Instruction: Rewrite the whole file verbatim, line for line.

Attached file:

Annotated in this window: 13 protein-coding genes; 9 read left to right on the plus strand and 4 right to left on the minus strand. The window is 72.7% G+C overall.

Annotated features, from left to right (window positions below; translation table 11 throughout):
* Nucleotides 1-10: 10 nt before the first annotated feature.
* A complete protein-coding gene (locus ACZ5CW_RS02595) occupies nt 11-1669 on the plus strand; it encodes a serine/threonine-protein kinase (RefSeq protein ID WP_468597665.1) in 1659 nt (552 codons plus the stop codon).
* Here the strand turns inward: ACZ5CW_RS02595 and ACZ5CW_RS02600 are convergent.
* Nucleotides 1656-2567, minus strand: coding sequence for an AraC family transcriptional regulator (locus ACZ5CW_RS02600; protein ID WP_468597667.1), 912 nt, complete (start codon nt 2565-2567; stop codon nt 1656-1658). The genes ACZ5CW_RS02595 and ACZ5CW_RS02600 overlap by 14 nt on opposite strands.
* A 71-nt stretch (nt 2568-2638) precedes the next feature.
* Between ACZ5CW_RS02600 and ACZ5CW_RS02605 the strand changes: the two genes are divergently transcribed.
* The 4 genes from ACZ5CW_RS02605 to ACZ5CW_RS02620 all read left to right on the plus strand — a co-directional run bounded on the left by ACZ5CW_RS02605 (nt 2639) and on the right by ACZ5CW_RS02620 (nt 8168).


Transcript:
Annotated in this window: 13 protein-coding genes; 9 read left to right on the plus strand and 4 right to left on the minus strand. The window is 72.7% G+C overall.

Annotated features, from left to right (window positions below; translation table 11 throughout):
* Nucleotides 1-10: 10 nt before the first annotated feature.
* A complete protein-coding gene (locus ACZ5CW_RS02595) occupies nt 11-1669 on the plus strand; it encodes a serine/threonine-protein kinase (RefSeq protein ID WP_468597665.1) in 1659 nt (552 codons plus the stop codon).
* Here the strand turns inward: ACZ5CW_RS02595 and ACZ5CW_RS02600 are convergent.
* Nucleotides 1656-2567, minus strand: coding sequence for an AraC family transcriptional regulator (locus ACZ5CW_RS02600; protein ID WP_468597667.1), 912 nt, complete (start codon nt 2565-2567; stop codon nt 1656-1658). The genes ACZ5CW_RS02595 and ACZ5CW_RS02600 overlap by 14 nt on opposite strands.
* A 71-nt stretch (nt 2568-2638) precedes the next feature.
* Between ACZ5CW_RS02600 and ACZ5CW_RS02605 the strand changes: the two genes are divergently transcribed.
* The 4 genes from ACZ5CW_RS02605 to ACZ5CW_RS02620 all read left to right on the plus strand — a co-directional run bounded on the left by ACZ5CW_RS02605 (nt 2639) and on the right by ACZ5CW_RS02620 (nt 8168).